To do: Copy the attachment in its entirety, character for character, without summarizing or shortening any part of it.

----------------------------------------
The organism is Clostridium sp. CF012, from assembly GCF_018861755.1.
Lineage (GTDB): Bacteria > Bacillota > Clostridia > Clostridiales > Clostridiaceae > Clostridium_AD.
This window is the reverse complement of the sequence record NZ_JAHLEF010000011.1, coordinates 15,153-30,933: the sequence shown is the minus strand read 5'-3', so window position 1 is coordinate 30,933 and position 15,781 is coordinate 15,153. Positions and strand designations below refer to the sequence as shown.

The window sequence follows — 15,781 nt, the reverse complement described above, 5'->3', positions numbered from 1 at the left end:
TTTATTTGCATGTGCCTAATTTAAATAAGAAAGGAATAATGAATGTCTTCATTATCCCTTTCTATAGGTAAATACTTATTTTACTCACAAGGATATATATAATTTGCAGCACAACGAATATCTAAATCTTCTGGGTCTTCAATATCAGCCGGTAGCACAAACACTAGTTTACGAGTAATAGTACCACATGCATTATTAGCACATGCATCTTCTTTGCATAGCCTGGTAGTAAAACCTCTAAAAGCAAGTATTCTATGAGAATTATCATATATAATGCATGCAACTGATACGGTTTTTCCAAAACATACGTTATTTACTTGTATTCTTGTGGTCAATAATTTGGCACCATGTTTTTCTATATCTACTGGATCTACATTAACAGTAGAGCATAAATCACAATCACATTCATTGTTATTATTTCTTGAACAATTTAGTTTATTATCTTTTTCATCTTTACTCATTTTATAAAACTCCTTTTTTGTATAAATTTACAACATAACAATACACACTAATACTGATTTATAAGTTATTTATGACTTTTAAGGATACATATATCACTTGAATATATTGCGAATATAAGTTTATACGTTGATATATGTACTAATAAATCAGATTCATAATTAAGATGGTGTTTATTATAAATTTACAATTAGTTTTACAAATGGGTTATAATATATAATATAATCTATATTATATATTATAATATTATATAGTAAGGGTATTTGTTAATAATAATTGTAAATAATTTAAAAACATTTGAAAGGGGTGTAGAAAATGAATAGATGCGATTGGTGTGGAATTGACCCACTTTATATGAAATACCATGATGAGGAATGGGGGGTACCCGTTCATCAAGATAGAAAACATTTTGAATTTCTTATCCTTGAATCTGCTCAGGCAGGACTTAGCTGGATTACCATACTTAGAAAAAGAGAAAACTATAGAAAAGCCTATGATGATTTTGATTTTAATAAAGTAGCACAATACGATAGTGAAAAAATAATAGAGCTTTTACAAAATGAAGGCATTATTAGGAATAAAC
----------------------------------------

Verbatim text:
The organism is Clostridium sp. CF012, from assembly GCF_018861755.1.
Lineage (GTDB): Bacteria > Bacillota > Clostridia > Clostridiales > Clostridiaceae > Clostridium_AD.
This window is the reverse complement of the sequence record NZ_JAHLEF010000011.1, coordinates 15,153-30,933: the sequence shown is the minus strand read 5'-3', so window position 1 is coordinate 30,933 and position 15,781 is coordinate 15,153. Positions and strand designations below refer to the sequence as shown.

The window sequence follows — 15,781 nt, the reverse complement described above, 5'->3', positions numbered from 1 at the left end:
TTTATTTGCATGTGCCTAATTTAAATAAGAAAGGAATAATGAATGTCTTCATTATCCCTTTCTATAGGTAAATACTTATTTTACTCACAAGGATATATATAATTTGCAGCACAACGAATATCTAAATCTTCTGGGTCTTCAATATCAGCCGGTAGCACAAACACTAGTTTACGAGTAATAGTACCACATGCATTATTAGCACATGCATCTTCTTTGCATAGCCTGGTAGTAAAACCTCTAAAAGCAAGTATTCTATGAGAATTATCATATATAATGCATGCAACTGATACGGTTTTTCCAAAACATACGTTATTTACTTGTATTCTTGTGGTCAATAATTTGGCACCATGTTTTTCTATATCTACTGGATCTACATTAACAGTAGAGCATAAATCACAATCACATTCATTGTTATTATTTCTTGAACAATTTAGTTTATTATCTTTTTCATCTTTACTCATTTTATAAAACTCCTTTTTTGTATAAATTTACAACATAACAATACACACTAATACTGATTTATAAGTTATTTATGACTTTTAAGGATACATATATCACTTGAATATATTGCGAATATAAGTTTATACGTTGATATATGTACTAATAAATCAGATTCATAATTAAGATGGTGTTTATTATAAATTTACAATTAGTTTTACAAATGGGTTATAATATATAATATAATCTATATTATATATTATAATATTATATAGTAAGGGTATTTGTTAATAATAATTGTAAATAATTTAAAAACATTTGAAAGGGGTGTAGAAAATGAATAGATGCGATTGGTGTGGAATTGACCCACTTTATATGAAATACCATGATGAGGAATGGGGGGTACCCGTTCATCAAGATAGAAAACATTTTGAATTTCTTATCCTTGAATCTGCTCAGGCAGGACTTAGCTGGATTACCATACTTAGAAAAAGAGAAAACTATAGAAAAGCCTATGATGATTTTGATTTTAATAAAGTAGCACAATACGATAGTGAAAAAATAATAGAGCTTTTACAAAATGAAGGCATTATTAGGAATAAAC